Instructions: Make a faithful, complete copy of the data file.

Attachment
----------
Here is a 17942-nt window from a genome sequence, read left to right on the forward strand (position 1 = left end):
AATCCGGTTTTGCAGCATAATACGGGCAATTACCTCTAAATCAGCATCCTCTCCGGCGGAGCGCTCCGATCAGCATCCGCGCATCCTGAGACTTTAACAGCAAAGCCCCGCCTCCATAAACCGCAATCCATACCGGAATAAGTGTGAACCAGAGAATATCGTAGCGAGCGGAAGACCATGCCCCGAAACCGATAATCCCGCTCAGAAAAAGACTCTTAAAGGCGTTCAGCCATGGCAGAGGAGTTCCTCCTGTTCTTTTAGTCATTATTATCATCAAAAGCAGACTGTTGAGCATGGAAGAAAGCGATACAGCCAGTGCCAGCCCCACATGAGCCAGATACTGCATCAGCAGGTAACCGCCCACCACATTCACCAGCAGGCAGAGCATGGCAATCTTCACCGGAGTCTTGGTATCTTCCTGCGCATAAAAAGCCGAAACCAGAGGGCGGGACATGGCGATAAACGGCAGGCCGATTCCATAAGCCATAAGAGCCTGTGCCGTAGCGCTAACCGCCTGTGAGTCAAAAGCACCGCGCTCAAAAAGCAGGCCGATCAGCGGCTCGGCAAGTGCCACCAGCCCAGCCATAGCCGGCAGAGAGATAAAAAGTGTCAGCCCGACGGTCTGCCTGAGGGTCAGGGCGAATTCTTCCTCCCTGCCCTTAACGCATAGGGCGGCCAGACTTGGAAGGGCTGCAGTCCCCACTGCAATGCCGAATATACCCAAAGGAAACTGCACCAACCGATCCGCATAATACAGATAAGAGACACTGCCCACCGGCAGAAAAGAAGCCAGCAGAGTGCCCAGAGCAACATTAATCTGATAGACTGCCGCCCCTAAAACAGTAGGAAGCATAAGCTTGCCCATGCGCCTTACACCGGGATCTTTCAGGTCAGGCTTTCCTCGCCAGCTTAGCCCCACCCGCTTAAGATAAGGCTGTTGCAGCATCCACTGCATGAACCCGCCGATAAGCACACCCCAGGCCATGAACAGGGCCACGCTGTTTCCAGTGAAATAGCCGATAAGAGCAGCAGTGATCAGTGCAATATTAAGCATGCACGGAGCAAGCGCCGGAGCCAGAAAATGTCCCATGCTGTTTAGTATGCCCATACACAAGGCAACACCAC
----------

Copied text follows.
Here is a 17942-nt window from a genome sequence, read left to right on the forward strand (position 1 = left end):
AATCCGGTTTTGCAGCATAATACGGGCAATTACCTCTAAATCAGCATCCTCTCCGGCGGAGCGCTCCGATCAGCATCCGCGCATCCTGAGACTTTAACAGCAAAGCCCCGCCTCCATAAACCGCAATCCATACCGGAATAAGTGTGAACCAGAGAATATCGTAGCGAGCGGAAGACCATGCCCCGAAACCGATAATCCCGCTCAGAAAAAGACTCTTAAAGGCGTTCAGCCATGGCAGAGGAGTTCCTCCTGTTCTTTTAGTCATTATTATCATCAAAAGCAGACTGTTGAGCATGGAAGAAAGCGATACAGCCAGTGCCAGCCCCACATGAGCCAGATACTGCATCAGCAGGTAACCGCCCACCACATTCACCAGCAGGCAGAGCATGGCAATCTTCACCGGAGTCTTGGTATCTTCCTGCGCATAAAAAGCCGAAACCAGAGGGCGGGACATGGCGATAAACGGCAGGCCGATTCCATAAGCCATAAGAGCCTGTGCCGTAGCGCTAACCGCCTGTGAGTCAAAAGCACCGCGCTCAAAAAGCAGGCCGATCAGCGGCTCGGCAAGTGCCACCAGCCCAGCCATAGCCGGCAGAGAGATAAAAAGTGTCAGCCCGACGGTCTGCCTGAGGGTCAGGGCGAATTCTTCCTCCCTGCCCTTAACGCATAGGGCGGCCAGACTTGGAAGGGCTGCAGTCCCCACTGCAATGCCGAATATACCCAAAGGAAACTGCACCAACCGATCCGCATAATACAGATAAGAGACACTGCCCACCGGCAGAAAAGAAGCCAGCAGAGTGCCCAGAGCAACATTAATCTGATAGACTGCCGCCCCTAAAACAGTAGGAAGCATAAGCTTGCCCATGCGCCTTACACCGGGATCTTTCAGGTCAGGCTTTCCTCGCCAGCTTAGCCCCACCCGCTTAAGATAAGGCTGTTGCAGCATCCACTGCATGAACCCGCCGATAAGCACACCCCAGGCCATGAACAGGGCCACGCTGTTTCCAGTGAAATAGCCGATAAGAGCAGCAGTGATCAGTGCAATATTAAGCATGCACGGAGCAAGCGCCGGAGCCAGAAAATGTCCCATGCTGTTTAGTATGCCCATACACAAGGCAACACCAC